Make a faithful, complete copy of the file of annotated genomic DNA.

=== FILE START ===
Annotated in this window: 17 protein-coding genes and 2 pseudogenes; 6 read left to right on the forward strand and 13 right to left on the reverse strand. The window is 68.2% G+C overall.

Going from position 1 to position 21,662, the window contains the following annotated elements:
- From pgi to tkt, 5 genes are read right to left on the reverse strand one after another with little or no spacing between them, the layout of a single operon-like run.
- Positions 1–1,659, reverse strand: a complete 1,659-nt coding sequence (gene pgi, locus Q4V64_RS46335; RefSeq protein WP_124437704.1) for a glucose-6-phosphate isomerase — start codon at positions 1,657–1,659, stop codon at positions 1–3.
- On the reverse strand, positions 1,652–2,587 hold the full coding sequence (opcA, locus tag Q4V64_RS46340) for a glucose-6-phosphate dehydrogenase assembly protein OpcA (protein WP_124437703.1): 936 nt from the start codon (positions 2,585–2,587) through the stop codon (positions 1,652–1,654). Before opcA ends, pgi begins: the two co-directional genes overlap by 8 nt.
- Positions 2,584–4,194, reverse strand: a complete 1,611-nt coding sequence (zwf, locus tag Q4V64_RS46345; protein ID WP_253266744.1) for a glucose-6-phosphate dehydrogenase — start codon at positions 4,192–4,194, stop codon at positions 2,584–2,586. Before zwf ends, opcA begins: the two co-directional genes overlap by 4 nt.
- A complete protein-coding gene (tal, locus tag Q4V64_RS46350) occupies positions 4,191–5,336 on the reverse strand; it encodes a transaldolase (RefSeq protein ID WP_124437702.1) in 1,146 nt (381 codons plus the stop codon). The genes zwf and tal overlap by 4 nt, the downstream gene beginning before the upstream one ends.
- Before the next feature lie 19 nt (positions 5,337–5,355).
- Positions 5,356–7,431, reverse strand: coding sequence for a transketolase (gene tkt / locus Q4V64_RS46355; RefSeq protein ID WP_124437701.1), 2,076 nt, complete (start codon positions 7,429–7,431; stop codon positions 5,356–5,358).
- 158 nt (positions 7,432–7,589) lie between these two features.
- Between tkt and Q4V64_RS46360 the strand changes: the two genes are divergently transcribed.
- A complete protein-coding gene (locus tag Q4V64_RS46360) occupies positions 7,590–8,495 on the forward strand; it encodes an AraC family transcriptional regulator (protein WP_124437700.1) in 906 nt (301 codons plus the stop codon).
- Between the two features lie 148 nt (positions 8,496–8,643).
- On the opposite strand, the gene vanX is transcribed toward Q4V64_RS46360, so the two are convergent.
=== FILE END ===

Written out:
Annotated in this window: 17 protein-coding genes and 2 pseudogenes; 6 read left to right on the forward strand and 13 right to left on the reverse strand. The window is 68.2% G+C overall.

Going from position 1 to position 21,662, the window contains the following annotated elements:
- From pgi to tkt, 5 genes are read right to left on the reverse strand one after another with little or no spacing between them, the layout of a single operon-like run.
- Positions 1–1,659, reverse strand: a complete 1,659-nt coding sequence (gene pgi, locus Q4V64_RS46335; RefSeq protein WP_124437704.1) for a glucose-6-phosphate isomerase — start codon at positions 1,657–1,659, stop codon at positions 1–3.
- On the reverse strand, positions 1,652–2,587 hold the full coding sequence (opcA, locus tag Q4V64_RS46340) for a glucose-6-phosphate dehydrogenase assembly protein OpcA (protein WP_124437703.1): 936 nt from the start codon (positions 2,585–2,587) through the stop codon (positions 1,652–1,654). Before opcA ends, pgi begins: the two co-directional genes overlap by 8 nt.
- Positions 2,584–4,194, reverse strand: a complete 1,611-nt coding sequence (zwf, locus tag Q4V64_RS46345; protein ID WP_253266744.1) for a glucose-6-phosphate dehydrogenase — start codon at positions 4,192–4,194, stop codon at positions 2,584–2,586. Before zwf ends, opcA begins: the two co-directional genes overlap by 4 nt.
- A complete protein-coding gene (tal, locus tag Q4V64_RS46350) occupies positions 4,191–5,336 on the reverse strand; it encodes a transaldolase (RefSeq protein ID WP_124437702.1) in 1,146 nt (381 codons plus the stop codon). The genes zwf and tal overlap by 4 nt, the downstream gene beginning before the upstream one ends.
- Before the next feature lie 19 nt (positions 5,337–5,355).
- Positions 5,356–7,431, reverse strand: coding sequence for a transketolase (gene tkt / locus Q4V64_RS46355; RefSeq protein ID WP_124437701.1), 2,076 nt, complete (start codon positions 7,429–7,431; stop codon positions 5,356–5,358).
- 158 nt (positions 7,432–7,589) lie between these two features.
- Between tkt and Q4V64_RS46360 the strand changes: the two genes are divergently transcribed.
- A complete protein-coding gene (locus tag Q4V64_RS46360) occupies positions 7,590–8,495 on the forward strand; it encodes an AraC family transcriptional regulator (protein WP_124437700.1) in 906 nt (301 codons plus the stop codon).
- Between the two features lie 148 nt (positions 8,496–8,643).
- On the opposite strand, the gene vanX is transcribed toward Q4V64_RS46360, so the two are convergent.